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Hamell On Trial - The Chord Is Mightier Than The Sword
(Mercury)

Hamell On Trial is Beck if Beck made any sense. Maybe that's not fair to Beck—ahis albums are infused with a better balance of sonic and poetic coolness than most, and he figured out the proportional relationship between turntables and microphones besides. But for every dope hook of his you can check out while his DJ revolves it, there's often the sense that the whole Beck thing is some kind of elaborate put-on. The possibility that it might all be some inside joke does not devalue the work, it just puts it in a certain category. In other words, you get the felling that if "Loser" had to be an ordinary, descriptive tale about Beck's insecure teenage years, the song would have been about as compelling as "Beauty School Drop-Out."

Maybe Beck Hansen and Ed Hamell grew up listening to a lot of the same records; maybe they just had the same music teacher in fourth grade. In any event, the two men seem to approach this bizarre world from a strangely similar perspective, yet they solve the dilemma of what to make of it in quite different ways. Mr. Hamell is several year's Mr. Hansen's senior, yet Hamell's second major-label album arrives about a year after Beck's second big-deal effort, and age may or may not play some part in the words songwriters use to paint pictures of their lives. As far as the words these two fellows use, in Dylan terms, Beck is somewhere around Bringing It All Back Home, while Hamell's already near Blood On The Tracks territory.

Now, if Hamell has a "Tangled Up In Blue" in him, he hasn't written it yet. But The Chord contains a wealth of gems dealing with temporary migrant workers, bar rats, and domestic violence, all from a real and serious, yet never self-righteous point of view. "John Lennon" is a mature, funny, and poignant coming-of-age tale of sorts. A sketch of Lennon not as the mythical stuff of dreams (Paul Simon's maudlin "The Late Great Johnny Ace") or as a lost fiend (Elton John's moving "Empty Garden"), this Lennon is, quite remarkably, a simple human being—a man who tells young Ed to amscray when their paths briefly cross. "Decisions," the most Beck-like track musically, is simple but real in its portrayal of an insecure guy's ambivalence and self-doubt.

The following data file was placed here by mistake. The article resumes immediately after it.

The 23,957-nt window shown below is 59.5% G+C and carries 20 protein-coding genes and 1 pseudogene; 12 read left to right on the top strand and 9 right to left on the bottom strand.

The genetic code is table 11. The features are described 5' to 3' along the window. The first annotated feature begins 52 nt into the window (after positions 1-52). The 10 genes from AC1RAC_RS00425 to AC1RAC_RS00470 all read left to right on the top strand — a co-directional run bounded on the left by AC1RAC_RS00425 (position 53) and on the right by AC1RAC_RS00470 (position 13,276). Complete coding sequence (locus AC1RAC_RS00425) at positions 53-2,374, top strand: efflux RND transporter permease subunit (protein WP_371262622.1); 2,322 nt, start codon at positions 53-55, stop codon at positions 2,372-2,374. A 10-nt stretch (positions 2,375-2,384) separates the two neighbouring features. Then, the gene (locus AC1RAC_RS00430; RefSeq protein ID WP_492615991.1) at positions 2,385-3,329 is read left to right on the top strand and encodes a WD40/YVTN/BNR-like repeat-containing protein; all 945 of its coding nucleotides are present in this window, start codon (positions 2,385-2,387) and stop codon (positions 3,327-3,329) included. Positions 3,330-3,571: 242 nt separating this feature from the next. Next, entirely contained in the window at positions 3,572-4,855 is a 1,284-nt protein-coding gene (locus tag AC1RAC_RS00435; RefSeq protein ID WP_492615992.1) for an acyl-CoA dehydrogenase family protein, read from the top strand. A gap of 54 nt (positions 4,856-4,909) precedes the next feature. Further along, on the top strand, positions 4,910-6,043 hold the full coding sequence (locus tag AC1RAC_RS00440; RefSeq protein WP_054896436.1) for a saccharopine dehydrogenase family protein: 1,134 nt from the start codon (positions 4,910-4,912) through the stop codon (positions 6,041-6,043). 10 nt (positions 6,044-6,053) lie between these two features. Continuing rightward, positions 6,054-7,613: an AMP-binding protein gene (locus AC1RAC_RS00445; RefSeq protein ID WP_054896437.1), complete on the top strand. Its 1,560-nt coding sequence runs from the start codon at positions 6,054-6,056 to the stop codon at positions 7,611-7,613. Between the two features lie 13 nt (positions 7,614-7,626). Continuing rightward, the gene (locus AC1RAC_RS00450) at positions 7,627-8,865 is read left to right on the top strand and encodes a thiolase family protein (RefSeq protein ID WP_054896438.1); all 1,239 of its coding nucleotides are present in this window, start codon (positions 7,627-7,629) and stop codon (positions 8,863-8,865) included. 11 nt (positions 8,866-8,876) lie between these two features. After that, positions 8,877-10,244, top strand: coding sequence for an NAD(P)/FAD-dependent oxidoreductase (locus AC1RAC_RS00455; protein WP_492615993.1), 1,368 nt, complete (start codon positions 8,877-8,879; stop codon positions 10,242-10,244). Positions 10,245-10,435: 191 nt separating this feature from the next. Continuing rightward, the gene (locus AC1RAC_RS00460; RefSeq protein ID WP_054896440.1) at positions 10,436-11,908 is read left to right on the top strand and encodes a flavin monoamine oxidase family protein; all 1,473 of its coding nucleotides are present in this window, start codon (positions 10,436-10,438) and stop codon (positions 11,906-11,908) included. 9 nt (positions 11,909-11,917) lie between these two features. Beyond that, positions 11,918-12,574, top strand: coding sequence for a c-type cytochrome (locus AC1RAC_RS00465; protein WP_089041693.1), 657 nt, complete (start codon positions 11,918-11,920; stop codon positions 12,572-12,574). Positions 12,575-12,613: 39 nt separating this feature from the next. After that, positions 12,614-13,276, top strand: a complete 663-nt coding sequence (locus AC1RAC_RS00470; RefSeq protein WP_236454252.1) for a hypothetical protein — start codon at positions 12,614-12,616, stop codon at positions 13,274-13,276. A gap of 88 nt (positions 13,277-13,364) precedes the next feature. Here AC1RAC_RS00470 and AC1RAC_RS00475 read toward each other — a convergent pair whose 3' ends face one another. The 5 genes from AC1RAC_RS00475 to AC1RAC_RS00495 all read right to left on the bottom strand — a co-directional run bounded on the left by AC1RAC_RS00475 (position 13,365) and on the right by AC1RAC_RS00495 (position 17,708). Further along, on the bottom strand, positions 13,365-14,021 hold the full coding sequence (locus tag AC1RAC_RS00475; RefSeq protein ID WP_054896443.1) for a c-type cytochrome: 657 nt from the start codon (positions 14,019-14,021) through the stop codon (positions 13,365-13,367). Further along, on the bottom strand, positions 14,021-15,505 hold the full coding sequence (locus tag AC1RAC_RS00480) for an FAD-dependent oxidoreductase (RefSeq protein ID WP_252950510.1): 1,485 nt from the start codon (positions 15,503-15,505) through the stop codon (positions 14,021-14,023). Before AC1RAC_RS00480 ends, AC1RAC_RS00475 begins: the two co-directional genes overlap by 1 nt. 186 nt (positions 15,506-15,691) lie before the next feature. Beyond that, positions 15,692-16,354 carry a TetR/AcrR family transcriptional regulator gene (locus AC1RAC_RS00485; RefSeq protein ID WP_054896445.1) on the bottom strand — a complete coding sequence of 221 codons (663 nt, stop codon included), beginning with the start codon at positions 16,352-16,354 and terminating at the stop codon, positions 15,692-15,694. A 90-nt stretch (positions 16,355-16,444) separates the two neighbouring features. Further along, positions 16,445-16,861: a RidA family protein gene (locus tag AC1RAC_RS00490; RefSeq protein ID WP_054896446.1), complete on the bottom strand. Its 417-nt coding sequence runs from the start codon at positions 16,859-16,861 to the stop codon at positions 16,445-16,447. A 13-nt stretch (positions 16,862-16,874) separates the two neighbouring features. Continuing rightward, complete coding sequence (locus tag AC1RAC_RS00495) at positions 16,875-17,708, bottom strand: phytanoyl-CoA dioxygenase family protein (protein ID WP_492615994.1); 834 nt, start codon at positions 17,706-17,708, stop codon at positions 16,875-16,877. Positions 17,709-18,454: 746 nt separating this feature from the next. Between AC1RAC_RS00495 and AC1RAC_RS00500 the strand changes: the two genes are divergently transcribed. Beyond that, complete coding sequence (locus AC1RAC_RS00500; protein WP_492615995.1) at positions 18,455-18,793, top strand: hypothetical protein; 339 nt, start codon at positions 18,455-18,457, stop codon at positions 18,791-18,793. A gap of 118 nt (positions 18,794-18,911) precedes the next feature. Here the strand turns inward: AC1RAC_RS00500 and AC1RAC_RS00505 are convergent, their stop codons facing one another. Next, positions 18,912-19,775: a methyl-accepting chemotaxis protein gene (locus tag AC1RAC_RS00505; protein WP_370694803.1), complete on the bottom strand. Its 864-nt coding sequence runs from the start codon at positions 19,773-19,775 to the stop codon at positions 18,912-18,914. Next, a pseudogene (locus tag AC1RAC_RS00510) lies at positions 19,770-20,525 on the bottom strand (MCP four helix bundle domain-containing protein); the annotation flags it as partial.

Hamell's mostly-spoken delivery on songs like "Lennon" and his one-man acoustic attack on many songs has led many befuddled listeners to lump him into the neo-folkie yawnfest, a grave miscategorization the frenzied artist himself rebuts on the album-closing "The Meeting." Story songs here like "The Vines" and "Red Marty" may occasionally skirt close to such territory, but no genre unites Chord's 11 tunes so much as the fact that they are all Hamell, all the time. Maybe he hasn't been to hell and back. But the man has seen some bad shit, and while he seems to have little difficulty finding realistic yet poetic ways to describe the horror and ridiculousness of it all, he has chosen a lightly-trodden path in the rock and roll woods, where humor and earnestness mix with the ugly truth and somehow approximate real life. Hamell On Trial strikes a mighty chord indeed.

YEAH YEAH YEAH, 1997